There are 4 jugs which hold 9 litres, 7 litres, 4 litres and 2 litres. Find a way to pour 9 litres of drink from one jug to another until you are left with exactly 3 litres in three of the jugs.

This magic square has operations written in it, to make it into a maze. Start wherever you like, go through every cell and go out a total of 15!

Using the statements, can you work out how many of each type of rabbit there are in these pens?

Can you put plus signs in so this is true? 1 2 3 4 5 6 7 8 9 = 99 How many ways can you do it?

This problem is based on the story of the Pied Piper of Hamelin. Investigate the different numbers of people and rats there could have been if you know how many legs there are altogether!

This task, written for the National Young Mathematicians' Award 2016, involves open-topped boxes made with interlocking cubes. Explore the number of units of paint that are needed to cover the boxes. . . .

You have 5 darts and your target score is 44. How many different ways could you score 44?

Cherri, Saxon, Mel and Paul are friends. They are all different ages. Can you find out the age of each friend using the information?

Winifred Wytsh bought a box each of jelly babies, milk jelly bears, yellow jelly bees and jelly belly beans. In how many different ways could she make a jolly jelly feast with 32 legs?

Move from the START to the FINISH by moving across or down to the next square. Can you find a route to make these totals?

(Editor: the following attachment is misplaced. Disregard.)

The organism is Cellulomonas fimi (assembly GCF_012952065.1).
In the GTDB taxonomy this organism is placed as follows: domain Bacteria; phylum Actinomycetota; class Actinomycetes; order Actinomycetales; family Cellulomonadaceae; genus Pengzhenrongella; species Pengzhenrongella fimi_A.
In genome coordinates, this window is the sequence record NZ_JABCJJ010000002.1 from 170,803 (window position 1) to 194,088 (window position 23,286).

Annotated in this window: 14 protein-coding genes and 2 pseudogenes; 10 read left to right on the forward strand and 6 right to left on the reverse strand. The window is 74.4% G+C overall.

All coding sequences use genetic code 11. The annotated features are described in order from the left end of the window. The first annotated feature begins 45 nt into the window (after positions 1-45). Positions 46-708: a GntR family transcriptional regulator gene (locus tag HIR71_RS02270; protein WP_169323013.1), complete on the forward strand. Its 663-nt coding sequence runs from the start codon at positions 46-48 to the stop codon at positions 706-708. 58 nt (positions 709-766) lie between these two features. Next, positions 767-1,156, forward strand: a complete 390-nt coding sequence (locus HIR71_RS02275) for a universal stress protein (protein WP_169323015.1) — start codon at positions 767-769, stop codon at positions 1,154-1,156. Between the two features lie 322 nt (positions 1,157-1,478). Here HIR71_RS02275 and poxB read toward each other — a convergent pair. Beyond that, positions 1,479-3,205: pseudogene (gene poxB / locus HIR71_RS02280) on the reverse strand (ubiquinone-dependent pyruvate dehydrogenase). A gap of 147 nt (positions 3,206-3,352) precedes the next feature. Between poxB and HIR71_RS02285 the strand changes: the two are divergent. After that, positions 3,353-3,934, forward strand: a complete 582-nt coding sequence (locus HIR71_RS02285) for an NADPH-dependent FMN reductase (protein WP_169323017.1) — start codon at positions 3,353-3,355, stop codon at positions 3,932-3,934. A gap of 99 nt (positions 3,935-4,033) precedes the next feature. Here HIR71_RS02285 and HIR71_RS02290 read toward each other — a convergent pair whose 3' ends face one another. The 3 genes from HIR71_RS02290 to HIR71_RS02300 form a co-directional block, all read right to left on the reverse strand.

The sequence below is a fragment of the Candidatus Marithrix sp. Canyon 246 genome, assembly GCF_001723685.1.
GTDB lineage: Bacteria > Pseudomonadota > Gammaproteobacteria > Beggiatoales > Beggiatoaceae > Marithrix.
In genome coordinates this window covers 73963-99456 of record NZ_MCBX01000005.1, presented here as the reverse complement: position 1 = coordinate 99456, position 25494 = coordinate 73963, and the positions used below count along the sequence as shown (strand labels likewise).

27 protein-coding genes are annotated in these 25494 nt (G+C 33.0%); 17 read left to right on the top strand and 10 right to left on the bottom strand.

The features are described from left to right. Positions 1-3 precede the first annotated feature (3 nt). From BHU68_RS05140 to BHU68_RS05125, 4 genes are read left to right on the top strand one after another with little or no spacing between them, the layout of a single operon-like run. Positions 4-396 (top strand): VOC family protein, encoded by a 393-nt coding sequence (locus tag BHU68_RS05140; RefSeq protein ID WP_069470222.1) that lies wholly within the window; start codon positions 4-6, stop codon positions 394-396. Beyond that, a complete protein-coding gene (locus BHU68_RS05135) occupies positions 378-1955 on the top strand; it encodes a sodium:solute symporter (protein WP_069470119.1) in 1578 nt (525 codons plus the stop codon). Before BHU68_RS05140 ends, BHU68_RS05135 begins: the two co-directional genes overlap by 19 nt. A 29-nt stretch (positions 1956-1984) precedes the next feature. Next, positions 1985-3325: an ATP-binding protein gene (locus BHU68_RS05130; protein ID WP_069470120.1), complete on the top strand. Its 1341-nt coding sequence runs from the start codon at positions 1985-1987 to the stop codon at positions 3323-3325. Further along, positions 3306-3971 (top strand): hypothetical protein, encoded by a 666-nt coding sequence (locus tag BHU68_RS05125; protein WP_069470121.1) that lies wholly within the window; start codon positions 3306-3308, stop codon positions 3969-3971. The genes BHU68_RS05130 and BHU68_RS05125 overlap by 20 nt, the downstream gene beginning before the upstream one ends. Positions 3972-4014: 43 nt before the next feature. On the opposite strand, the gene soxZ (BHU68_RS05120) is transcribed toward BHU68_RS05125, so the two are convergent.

Zumf makes spectacles for the residents of the planet Zargon, who have either 3 eyes or 4 eyes. How many lenses will Zumf need to make all the different orders for 9 families?

Place the numbers 1 to 10 in the circles so that each number is the difference between the two numbers just below it.

There are 78 prisoners in a square cell block of twelve cells. The clever prison warder arranged them so there were 25 along each wall of the prison block. How did he do it?

Use the numbers and symbols to make this number sentence correct. How many different ways can you find?

What is the largest 'ribbon square' you can make? And the smallest? How many different squares can you make altogether?

You have two egg timers. One takes 4 minutes exactly to empty and the other takes 7 minutes. What times in whole minutes can you measure and how?

Number problems at primary level that require careful consideration.

Arrange eight of the numbers between 1 and 9 in the Polo Square below so that each side adds to the same total.

Use these head, body and leg pieces to make Robot Monsters which are different heights.

This task, written for the National Young Mathematicians' Award 2016, invites you to explore the different combinations of scores that you might get on these dart boards.

Can you arrange 5 different digits (from 0 - 9) in the cross in the way described?

There are 44 people coming to a dinner party. There are 15 square tables that seat 4 people. Find a way to seat the 44 people using all 15 tables, with no empty places.

Place this "worm" on the 100 square and find the total of the four squares it covers. Keeping its head in the same place, what other totals can you make?

There are to be 6 homes built on a new development site. They could be semi-detached, detached or terraced houses. How many different combinations of these can you find?